At the end of the Eighteenth century, St. John’s Island received a name change. It was being confused with St. John’s Newfoundland and Saint John in New Brunswick which had been founded by Loyalist refugees from the United States in 1785. Walter Patterson, the colonial governor had suggested “New Ireland” as an appropriate name in 1780, but this was vetoed by the British government.
In late November 1798, during the term of Governor Edmund Fanning, approval was granted to change the name to Prince Edward Island, in honour of the Duke of Kent who was the commander-in-chief of British forces in North America and was living in Halifax. He would later be the father of Queen Victoria. The official name change did not happen until 1799, but was anticipated in a map created in 1798 by H.A. Ashby.
This map is significant not only because it is the first to feature the name “Prince Edward Island”, it is also noteworthy because we begin to see evidence of the emerging settlement patterns in the Island.
In Prince County, the Loyalist settlements at Bedeque Village and Tryon Village are noted. A settlement at Lewis Town south of today’s Alberton is also labelled. This was named for Edward Lewis, the proprietor of Lot 5. In Queens County, the road to Great Rustico is shown which would become a focal point of a renewed Acadian population composed of those who had escaped the deportation. Stanhope, a settlement sponsored by Sir James Montgomery, the Lord Advocate of Scotland in 1770, is shown on the north shore. Near Tracadie in 1772, the Glenaladale settlers would arrive. Across the Hillsborough River from Charlottetown is Mermaid Farm named for the ship HMS Mermaid whose captain, James Smith, would give Belfast Village its name around 1770. Belfast would later become the home of the Selkirk Settlers who arrived as part of an early wave of Highland Clearance migration in 1803. Another Loyalist community at Cherry Valley near Pownal Bay is also indicated, having been established by Joseph Beers in 1785.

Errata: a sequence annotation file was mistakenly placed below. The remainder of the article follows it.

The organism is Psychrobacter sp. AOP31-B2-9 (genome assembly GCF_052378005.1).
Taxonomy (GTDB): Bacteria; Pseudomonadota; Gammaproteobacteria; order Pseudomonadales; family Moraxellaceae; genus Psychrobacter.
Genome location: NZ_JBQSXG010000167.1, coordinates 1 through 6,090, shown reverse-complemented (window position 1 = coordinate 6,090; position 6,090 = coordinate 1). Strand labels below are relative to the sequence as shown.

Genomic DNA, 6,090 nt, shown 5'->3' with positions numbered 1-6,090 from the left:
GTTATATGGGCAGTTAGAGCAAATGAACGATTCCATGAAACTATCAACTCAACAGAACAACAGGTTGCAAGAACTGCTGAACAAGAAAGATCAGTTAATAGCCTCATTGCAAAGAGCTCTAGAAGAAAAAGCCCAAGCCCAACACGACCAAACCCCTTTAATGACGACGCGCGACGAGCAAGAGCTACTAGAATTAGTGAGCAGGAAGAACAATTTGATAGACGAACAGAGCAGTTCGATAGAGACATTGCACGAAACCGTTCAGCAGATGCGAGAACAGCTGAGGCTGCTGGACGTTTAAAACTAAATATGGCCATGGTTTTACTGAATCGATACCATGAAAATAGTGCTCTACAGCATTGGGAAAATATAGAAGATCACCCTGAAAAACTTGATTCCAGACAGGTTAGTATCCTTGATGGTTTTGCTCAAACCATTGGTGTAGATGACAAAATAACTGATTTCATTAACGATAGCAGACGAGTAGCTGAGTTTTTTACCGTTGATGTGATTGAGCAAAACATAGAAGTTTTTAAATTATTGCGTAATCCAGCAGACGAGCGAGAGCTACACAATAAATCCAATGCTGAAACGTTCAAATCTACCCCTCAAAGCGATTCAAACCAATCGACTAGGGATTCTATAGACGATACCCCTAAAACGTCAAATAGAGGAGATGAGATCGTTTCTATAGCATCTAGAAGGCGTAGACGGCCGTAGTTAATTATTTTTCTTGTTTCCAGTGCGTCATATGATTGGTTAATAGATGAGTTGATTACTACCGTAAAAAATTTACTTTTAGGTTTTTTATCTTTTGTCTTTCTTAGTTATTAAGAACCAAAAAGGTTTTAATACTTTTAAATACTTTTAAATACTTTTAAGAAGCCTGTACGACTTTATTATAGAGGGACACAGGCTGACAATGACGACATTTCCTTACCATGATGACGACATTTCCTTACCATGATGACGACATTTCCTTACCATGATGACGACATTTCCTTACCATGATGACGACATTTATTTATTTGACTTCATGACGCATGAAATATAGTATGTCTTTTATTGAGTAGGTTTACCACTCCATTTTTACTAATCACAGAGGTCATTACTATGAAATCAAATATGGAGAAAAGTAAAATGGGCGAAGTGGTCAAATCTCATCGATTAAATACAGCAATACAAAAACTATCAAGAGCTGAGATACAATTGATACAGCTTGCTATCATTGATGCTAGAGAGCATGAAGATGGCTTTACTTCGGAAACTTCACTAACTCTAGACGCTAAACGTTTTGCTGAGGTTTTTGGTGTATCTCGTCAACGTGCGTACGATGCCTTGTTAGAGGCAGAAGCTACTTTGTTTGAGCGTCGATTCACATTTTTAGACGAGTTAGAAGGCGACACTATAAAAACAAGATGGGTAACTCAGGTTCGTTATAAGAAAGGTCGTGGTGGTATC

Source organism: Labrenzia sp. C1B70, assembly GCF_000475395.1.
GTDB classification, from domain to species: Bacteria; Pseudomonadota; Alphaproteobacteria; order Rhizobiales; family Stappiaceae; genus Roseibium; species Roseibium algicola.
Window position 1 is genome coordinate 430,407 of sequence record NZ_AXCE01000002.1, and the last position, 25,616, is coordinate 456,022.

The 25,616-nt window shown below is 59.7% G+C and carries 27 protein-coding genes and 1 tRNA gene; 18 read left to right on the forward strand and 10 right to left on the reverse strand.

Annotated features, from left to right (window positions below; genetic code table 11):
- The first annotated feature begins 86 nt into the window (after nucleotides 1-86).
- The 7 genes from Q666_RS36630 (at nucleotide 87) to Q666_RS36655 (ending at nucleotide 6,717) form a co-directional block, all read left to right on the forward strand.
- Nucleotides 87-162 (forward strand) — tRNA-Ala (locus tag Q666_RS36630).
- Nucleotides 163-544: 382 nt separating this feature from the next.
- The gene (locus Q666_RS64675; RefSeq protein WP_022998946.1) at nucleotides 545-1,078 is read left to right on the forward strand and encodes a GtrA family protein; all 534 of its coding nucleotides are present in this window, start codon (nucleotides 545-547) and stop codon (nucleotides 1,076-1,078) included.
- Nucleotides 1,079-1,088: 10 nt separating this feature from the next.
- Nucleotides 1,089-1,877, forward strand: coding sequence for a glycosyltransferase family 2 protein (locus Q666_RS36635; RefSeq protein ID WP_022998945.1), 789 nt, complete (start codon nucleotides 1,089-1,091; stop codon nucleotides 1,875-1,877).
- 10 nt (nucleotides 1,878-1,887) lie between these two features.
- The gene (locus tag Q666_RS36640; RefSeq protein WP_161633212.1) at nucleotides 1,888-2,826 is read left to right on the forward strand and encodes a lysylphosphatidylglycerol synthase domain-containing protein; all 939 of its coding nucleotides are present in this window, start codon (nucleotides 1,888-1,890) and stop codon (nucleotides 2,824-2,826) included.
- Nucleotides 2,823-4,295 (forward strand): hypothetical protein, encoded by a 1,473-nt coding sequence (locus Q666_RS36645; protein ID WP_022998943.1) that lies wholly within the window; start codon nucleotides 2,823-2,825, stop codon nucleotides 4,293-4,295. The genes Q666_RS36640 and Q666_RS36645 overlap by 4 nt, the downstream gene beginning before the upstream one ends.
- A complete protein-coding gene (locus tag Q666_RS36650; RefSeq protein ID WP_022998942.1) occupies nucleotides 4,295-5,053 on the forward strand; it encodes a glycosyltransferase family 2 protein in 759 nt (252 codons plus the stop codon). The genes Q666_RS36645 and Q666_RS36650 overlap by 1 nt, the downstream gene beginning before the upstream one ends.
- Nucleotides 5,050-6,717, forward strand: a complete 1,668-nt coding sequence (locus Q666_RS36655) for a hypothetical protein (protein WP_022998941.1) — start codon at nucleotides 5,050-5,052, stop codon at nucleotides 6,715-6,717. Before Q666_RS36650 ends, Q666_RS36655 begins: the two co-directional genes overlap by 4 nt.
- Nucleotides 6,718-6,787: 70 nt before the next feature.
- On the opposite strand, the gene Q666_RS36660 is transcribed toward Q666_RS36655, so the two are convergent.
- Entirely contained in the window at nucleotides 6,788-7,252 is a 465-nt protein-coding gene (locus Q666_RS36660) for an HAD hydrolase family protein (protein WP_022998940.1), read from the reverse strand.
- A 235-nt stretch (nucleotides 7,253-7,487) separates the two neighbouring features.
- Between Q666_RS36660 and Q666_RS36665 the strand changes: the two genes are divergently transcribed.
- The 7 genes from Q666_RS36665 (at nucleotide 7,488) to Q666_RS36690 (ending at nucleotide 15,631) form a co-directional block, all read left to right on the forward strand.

In Kings County, Stukely Town is still shown prominently, Five Houses is noted on the road to Bay Fortune. This was the place where Holland had discovered a “ruined village of five houses” during his survey. St. Andrew’s Farm is noted across the bay from Georgetown. This would later also become known as Wightman’s Point. Most of these settlements are located along the coast of the Island where access to water transportation was possible. This was a nautical world and it was important to identify all of the coves and inlets along the coast. Much of the interior remains unsettled. There are few roads evident. Major ones go from the capital to Prince Town or George Town. Bay Fortune and Murray River are also connected by single roads. The western end of the Island appears largely unsettled.
Another important feature of this map was the inclusion of the location of mills. These were essential for settlers to convert their corn or grain crops into flour and providing them was part of the responsibility of the proprietors to their tenants. The noting of so many mills indicates the growing agricultural production in the colony and was part of the incentive to lure new arrivals.